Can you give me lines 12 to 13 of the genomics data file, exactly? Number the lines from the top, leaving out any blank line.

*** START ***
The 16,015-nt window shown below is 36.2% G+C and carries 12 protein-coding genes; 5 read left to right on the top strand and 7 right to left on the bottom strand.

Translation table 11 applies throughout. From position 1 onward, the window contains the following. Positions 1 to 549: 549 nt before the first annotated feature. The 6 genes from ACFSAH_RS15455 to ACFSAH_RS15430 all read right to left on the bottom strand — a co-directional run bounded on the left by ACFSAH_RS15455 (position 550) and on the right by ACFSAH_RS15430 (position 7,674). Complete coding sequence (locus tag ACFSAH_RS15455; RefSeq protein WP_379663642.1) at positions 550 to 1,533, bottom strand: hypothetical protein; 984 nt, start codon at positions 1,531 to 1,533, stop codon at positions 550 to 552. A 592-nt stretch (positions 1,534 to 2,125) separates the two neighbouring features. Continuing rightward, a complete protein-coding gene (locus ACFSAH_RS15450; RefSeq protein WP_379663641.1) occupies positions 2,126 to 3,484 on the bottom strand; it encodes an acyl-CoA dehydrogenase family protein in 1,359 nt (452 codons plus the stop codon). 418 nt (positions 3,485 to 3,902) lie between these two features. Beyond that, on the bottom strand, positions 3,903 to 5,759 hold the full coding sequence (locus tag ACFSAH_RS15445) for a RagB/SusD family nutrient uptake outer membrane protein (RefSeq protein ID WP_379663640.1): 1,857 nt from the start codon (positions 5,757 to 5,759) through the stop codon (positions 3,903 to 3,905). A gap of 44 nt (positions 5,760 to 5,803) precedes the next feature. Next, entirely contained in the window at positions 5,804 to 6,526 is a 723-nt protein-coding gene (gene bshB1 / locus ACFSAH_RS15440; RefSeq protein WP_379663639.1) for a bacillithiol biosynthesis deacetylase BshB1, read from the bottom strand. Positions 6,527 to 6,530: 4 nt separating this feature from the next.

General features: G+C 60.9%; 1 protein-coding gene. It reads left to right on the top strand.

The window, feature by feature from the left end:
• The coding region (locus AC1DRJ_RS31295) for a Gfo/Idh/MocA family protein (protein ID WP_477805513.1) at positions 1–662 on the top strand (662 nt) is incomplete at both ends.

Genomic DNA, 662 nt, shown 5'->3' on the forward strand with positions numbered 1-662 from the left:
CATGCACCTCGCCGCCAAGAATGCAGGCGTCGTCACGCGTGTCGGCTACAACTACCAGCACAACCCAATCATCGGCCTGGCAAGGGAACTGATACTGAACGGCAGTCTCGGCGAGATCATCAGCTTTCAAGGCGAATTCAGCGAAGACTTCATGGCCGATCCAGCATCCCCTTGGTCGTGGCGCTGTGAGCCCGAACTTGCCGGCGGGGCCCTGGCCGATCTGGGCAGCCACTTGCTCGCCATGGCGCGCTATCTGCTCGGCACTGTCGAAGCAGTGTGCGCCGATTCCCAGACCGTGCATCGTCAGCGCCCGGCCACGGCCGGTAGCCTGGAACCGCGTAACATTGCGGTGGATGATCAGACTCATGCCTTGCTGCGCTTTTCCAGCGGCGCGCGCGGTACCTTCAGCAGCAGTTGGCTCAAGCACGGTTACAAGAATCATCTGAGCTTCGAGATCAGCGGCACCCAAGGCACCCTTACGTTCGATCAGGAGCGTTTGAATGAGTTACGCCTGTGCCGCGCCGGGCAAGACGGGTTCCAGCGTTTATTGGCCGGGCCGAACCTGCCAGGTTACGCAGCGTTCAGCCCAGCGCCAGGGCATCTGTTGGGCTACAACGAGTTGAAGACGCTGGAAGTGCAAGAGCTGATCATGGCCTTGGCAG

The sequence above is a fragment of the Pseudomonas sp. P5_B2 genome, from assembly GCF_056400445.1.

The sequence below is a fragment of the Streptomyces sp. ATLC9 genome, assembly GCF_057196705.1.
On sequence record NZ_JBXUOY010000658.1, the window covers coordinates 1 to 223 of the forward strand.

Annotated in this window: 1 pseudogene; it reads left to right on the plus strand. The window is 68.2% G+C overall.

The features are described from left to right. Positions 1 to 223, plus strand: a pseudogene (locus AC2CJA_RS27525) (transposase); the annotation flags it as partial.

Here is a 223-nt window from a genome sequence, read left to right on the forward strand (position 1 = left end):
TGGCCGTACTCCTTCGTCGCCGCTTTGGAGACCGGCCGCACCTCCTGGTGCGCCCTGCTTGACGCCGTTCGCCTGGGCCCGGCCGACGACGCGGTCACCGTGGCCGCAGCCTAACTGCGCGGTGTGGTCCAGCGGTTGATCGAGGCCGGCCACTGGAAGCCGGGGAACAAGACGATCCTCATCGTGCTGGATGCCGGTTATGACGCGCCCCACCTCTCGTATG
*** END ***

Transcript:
The features are described from left to right. Positions 1 to 223, plus strand: a pseudogene (locus AC2CJA_RS27525) (transposase); the annotation flags it as partial.

Here is a 223-nt window from a genome sequence, read left to right on the forward strand (position 1 = left end):